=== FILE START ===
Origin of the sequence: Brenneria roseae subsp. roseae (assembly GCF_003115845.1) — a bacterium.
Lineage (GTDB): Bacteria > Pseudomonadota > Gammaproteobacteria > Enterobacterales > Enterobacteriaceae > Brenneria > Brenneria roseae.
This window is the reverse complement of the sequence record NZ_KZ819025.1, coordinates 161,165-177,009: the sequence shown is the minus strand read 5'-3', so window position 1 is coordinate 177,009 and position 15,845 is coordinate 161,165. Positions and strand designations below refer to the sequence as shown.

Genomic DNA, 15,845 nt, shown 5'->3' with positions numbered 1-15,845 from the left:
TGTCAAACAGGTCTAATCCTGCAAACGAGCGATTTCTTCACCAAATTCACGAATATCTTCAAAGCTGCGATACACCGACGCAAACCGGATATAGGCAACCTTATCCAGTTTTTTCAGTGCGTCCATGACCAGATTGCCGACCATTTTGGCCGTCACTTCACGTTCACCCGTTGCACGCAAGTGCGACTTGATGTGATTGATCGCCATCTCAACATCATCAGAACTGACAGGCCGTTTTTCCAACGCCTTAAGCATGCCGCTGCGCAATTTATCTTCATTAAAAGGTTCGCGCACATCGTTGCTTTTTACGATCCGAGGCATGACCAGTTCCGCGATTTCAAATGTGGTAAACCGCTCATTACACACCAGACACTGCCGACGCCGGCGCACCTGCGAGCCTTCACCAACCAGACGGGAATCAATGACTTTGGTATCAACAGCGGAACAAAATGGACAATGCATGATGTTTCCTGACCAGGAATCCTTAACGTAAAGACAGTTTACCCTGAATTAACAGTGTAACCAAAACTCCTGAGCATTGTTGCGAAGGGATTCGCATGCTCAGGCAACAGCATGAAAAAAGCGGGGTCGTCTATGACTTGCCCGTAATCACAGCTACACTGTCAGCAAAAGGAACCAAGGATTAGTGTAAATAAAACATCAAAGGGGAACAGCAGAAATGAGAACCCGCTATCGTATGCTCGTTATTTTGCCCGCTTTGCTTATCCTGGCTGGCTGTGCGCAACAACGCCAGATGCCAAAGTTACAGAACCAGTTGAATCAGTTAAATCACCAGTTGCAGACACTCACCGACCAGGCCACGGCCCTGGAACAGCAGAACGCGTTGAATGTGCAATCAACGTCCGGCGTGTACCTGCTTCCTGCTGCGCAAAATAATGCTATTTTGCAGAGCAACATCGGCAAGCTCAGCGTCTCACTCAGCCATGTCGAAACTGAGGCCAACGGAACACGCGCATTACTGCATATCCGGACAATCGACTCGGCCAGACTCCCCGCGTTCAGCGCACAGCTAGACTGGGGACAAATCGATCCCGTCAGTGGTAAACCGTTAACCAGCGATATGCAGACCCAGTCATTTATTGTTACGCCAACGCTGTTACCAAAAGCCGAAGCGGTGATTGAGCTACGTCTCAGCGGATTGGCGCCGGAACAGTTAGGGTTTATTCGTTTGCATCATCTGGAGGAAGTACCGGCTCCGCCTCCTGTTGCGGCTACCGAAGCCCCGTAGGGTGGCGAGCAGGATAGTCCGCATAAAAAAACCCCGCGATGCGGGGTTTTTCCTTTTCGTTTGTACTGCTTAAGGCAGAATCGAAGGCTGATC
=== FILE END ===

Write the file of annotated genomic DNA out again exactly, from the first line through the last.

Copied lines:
Origin of the sequence: Brenneria roseae subsp. roseae (assembly GCF_003115845.1) — a bacterium.
Lineage (GTDB): Bacteria > Pseudomonadota > Gammaproteobacteria > Enterobacterales > Enterobacteriaceae > Brenneria > Brenneria roseae.
This window is the reverse complement of the sequence record NZ_KZ819025.1, coordinates 161,165-177,009: the sequence shown is the minus strand read 5'-3', so window position 1 is coordinate 177,009 and position 15,845 is coordinate 161,165. Positions and strand designations below refer to the sequence as shown.

Genomic DNA, 15,845 nt, shown 5'->3' with positions numbered 1-15,845 from the left:
TGTCAAACAGGTCTAATCCTGCAAACGAGCGATTTCTTCACCAAATTCACGAATATCTTCAAAGCTGCGATACACCGACGCAAACCGGATATAGGCAACCTTATCCAGTTTTTTCAGTGCGTCCATGACCAGATTGCCGACCATTTTGGCCGTCACTTCACGTTCACCCGTTGCACGCAAGTGCGACTTGATGTGATTGATCGCCATCTCAACATCATCAGAACTGACAGGCCGTTTTTCCAACGCCTTAAGCATGCCGCTGCGCAATTTATCTTCATTAAAAGGTTCGCGCACATCGTTGCTTTTTACGATCCGAGGCATGACCAGTTCCGCGATTTCAAATGTGGTAAACCGCTCATTACACACCAGACACTGCCGACGCCGGCGCACCTGCGAGCCTTCACCAACCAGACGGGAATCAATGACTTTGGTATCAACAGCGGAACAAAATGGACAATGCATGATGTTTCCTGACCAGGAATCCTTAACGTAAAGACAGTTTACCCTGAATTAACAGTGTAACCAAAACTCCTGAGCATTGTTGCGAAGGGATTCGCATGCTCAGGCAACAGCATGAAAAAAGCGGGGTCGTCTATGACTTGCCCGTAATCACAGCTACACTGTCAGCAAAAGGAACCAAGGATTAGTGTAAATAAAACATCAAAGGGGAACAGCAGAAATGAGAACCCGCTATCGTATGCTCGTTATTTTGCCCGCTTTGCTTATCCTGGCTGGCTGTGCGCAACAACGCCAGATGCCAAAGTTACAGAACCAGTTGAATCAGTTAAATCACCAGTTGCAGACACTCACCGACCAGGCCACGGCCCTGGAACAGCAGAACGCGTTGAATGTGCAATCAACGTCCGGCGTGTACCTGCTTCCTGCTGCGCAAAATAATGCTATTTTGCAGAGCAACATCGGCAAGCTCAGCGTCTCACTCAGCCATGTCGAAACTGAGGCCAACGGAACACGCGCATTACTGCATATCCGGACAATCGACTCGGCCAGACTCCCCGCGTTCAGCGCACAGCTAGACTGGGGACAAATCGATCCCGTCAGTGGTAAACCGTTAACCAGCGATATGCAGACCCAGTCATTTATTGTTACGCCAACGCTGTTACCAAAAGCCGAAGCGGTGATTGAGCTACGTCTCAGCGGATTGGCGCCGGAACAGTTAGGGTTTATTCGTTTGCATCATCTGGAGGAAGTACCGGCTCCGCCTCCTGTTGCGGCTACCGAAGCCCCGTAGGGTGGCGAGCAGGATAGTCCGCATAAAAAAACCCCGCGATGCGGGGTTTTTCCTTTTCGTTTGTACTGCTTAAGGCAGAATCGAAGGCTGATC